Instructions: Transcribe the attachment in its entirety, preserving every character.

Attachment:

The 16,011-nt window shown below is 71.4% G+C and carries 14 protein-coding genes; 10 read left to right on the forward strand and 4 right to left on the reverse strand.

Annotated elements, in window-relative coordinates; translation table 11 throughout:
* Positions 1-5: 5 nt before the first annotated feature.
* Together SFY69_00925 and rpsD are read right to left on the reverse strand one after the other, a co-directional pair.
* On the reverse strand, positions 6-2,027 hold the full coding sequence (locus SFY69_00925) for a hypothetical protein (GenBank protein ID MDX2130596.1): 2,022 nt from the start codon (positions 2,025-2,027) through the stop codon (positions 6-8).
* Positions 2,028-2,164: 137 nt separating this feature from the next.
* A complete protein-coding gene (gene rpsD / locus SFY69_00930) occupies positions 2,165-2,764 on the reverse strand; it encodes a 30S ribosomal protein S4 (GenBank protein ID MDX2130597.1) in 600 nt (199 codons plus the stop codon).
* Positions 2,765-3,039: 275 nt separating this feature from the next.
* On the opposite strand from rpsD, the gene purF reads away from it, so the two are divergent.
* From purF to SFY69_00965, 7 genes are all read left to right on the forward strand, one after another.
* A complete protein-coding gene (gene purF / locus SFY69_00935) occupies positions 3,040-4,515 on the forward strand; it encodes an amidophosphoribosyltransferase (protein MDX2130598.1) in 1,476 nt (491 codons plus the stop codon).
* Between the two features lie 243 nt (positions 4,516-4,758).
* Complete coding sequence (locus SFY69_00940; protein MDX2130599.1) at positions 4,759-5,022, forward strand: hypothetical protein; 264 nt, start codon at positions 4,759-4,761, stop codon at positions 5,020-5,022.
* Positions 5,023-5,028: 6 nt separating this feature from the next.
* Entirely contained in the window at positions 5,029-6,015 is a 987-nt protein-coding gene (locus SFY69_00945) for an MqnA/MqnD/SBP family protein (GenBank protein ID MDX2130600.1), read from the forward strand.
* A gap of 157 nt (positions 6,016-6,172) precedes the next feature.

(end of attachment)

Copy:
The 16,011-nt window shown below is 71.4% G+C and carries 14 protein-coding genes; 10 read left to right on the forward strand and 4 right to left on the reverse strand.

Annotated elements, in window-relative coordinates; translation table 11 throughout:
* Positions 1-5: 5 nt before the first annotated feature.
* Together SFY69_00925 and rpsD are read right to left on the reverse strand one after the other, a co-directional pair.
* On the reverse strand, positions 6-2,027 hold the full coding sequence (locus SFY69_00925) for a hypothetical protein (GenBank protein ID MDX2130596.1): 2,022 nt from the start codon (positions 2,025-2,027) through the stop codon (positions 6-8).
* Positions 2,028-2,164: 137 nt separating this feature from the next.
* A complete protein-coding gene (gene rpsD / locus SFY69_00930) occupies positions 2,165-2,764 on the reverse strand; it encodes a 30S ribosomal protein S4 (GenBank protein ID MDX2130597.1) in 600 nt (199 codons plus the stop codon).
* Positions 2,765-3,039: 275 nt separating this feature from the next.
* On the opposite strand from rpsD, the gene purF reads away from it, so the two are divergent.
* From purF to SFY69_00965, 7 genes are all read left to right on the forward strand, one after another.
* A complete protein-coding gene (gene purF / locus SFY69_00935) occupies positions 3,040-4,515 on the forward strand; it encodes an amidophosphoribosyltransferase (protein MDX2130598.1) in 1,476 nt (491 codons plus the stop codon).
* Between the two features lie 243 nt (positions 4,516-4,758).
* Complete coding sequence (locus SFY69_00940; protein MDX2130599.1) at positions 4,759-5,022, forward strand: hypothetical protein; 264 nt, start codon at positions 4,759-4,761, stop codon at positions 5,020-5,022.
* Positions 5,023-5,028: 6 nt separating this feature from the next.
* Entirely contained in the window at positions 5,029-6,015 is a 987-nt protein-coding gene (locus SFY69_00945) for an MqnA/MqnD/SBP family protein (GenBank protein ID MDX2130600.1), read from the forward strand.
* A gap of 157 nt (positions 6,016-6,172) precedes the next feature.